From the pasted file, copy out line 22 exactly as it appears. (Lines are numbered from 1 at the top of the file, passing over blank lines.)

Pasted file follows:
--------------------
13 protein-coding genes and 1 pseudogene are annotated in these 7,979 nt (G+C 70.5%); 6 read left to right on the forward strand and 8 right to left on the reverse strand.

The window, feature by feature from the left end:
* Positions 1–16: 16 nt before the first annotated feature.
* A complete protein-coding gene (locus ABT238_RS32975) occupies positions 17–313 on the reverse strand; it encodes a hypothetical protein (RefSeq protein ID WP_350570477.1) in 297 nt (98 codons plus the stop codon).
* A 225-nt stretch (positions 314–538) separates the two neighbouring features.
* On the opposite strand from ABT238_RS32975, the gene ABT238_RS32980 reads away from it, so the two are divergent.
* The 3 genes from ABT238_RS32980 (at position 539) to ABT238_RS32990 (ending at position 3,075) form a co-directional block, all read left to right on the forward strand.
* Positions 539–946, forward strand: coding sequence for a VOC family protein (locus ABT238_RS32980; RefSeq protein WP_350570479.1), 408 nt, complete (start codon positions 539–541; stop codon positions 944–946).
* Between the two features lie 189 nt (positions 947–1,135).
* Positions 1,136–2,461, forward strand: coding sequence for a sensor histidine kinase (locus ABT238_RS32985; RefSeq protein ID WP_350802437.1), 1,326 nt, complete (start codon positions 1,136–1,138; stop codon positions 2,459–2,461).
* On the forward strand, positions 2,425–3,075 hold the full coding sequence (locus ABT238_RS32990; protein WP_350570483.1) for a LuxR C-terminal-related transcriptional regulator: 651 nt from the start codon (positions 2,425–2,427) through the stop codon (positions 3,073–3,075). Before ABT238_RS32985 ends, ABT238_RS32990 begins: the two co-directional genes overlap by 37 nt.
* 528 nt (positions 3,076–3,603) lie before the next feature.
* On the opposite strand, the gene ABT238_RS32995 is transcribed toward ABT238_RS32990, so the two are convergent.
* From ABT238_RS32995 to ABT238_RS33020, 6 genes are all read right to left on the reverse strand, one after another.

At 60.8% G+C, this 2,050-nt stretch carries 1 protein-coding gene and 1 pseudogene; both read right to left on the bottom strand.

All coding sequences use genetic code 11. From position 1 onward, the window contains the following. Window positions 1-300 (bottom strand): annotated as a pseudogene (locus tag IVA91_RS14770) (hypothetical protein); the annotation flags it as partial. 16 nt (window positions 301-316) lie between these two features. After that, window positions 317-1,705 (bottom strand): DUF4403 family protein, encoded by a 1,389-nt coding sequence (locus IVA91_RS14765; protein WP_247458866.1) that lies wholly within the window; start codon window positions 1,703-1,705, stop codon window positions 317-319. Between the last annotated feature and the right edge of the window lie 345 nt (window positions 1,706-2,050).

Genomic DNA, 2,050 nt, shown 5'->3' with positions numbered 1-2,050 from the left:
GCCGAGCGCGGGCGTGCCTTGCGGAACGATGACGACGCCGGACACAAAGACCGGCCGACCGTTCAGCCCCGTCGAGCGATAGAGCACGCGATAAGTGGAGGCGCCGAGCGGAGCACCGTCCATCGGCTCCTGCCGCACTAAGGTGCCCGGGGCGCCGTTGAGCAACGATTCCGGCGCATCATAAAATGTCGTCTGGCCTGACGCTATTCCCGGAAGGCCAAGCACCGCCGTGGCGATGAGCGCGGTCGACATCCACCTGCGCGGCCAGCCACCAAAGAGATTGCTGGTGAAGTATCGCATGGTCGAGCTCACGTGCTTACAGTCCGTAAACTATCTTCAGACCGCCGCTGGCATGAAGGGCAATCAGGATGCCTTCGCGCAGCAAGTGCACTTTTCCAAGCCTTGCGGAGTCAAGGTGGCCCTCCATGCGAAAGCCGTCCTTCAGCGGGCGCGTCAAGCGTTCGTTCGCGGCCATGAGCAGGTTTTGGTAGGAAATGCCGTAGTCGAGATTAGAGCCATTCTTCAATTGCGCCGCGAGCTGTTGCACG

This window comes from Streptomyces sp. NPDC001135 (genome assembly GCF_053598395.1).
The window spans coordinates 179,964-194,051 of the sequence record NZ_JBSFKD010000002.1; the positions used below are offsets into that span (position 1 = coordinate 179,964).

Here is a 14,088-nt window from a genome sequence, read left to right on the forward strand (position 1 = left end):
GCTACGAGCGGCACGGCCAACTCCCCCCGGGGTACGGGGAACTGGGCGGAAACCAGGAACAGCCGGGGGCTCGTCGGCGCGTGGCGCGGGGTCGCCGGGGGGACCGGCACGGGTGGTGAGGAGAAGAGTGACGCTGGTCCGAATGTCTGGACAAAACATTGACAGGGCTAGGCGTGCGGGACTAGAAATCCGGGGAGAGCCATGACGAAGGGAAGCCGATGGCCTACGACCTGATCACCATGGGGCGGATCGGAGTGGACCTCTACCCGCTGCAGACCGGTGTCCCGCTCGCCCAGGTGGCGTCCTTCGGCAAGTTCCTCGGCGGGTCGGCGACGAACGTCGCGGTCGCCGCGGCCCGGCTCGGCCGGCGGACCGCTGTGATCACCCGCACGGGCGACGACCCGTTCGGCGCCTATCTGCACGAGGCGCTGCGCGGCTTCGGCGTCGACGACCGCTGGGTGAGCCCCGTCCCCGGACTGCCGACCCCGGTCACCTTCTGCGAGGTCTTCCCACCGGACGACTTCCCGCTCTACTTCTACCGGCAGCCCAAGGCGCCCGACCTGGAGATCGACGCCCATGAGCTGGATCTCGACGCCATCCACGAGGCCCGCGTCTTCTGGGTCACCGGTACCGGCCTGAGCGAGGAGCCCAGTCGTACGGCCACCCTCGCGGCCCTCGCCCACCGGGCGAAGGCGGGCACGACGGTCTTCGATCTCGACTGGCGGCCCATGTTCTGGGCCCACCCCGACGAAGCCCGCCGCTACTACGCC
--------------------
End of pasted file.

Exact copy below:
GCTACGAGCGGCACGGCCAACTCCCCCCGGGGTACGGGGAACTGGGCGGAAACCAGGAACAGCCGGGGGCTCGTCGGCGCGTGGCGCGGGGTCGCCGGGGGGACCGGCACGGGTGGTGAGGAGAAGAGTGACGCTGGTCCGAATGTCTGGACAAAACATTGACAGGGCTAGGCGTGCGGGACTAGAAATCCGGGGAGAGCCATGACGAAGGGAAGCCGATGGCCTACGACCTGATCACCATGGGGCGGATCGGAGTGGACCTCTACCCGCTGCAGACCGGTGTCCCGCTCGCCCAGGTGGCGTCCTTCGGCAAGTTCCTCGGCGGGTCGGCGACGAACGTCGCGGTCGCCGCGGCCCGGCTCGGCCGGCGGACCGCTGTGATCACCCGCACGGGCGACGACCCGTTCGGCGCCTATCTGCACGAGGCGCTGCGCGGCTTCGGCGTCGACGACCGCTGGGTGAGCCCCGTCCCCGGACTGCCGACCCCGGTCACCTTCTGCGAGGTCTTCCCACCGGACGACTTCCCGCTCTACTTCTACCGGCAGCCCAAGGCGCCCGACCTGGAGATCGACGCCCATGAGCTGGATCTCGACGCCATCCACGAGGCCCGCGTCTTCTGGGTCACCGGTACCGGCCTGAGCGAGGAGCCCAGTCGTACGGCCACCCTCGCGGCCCTCGCCCACCGGGCGAAGGCGGGCACGACGGTCTTCGATCTCGACTGGCGGCCCATGTTCTGGGCCCACCCCGACGAAGCCCGCCGCTACTACGCC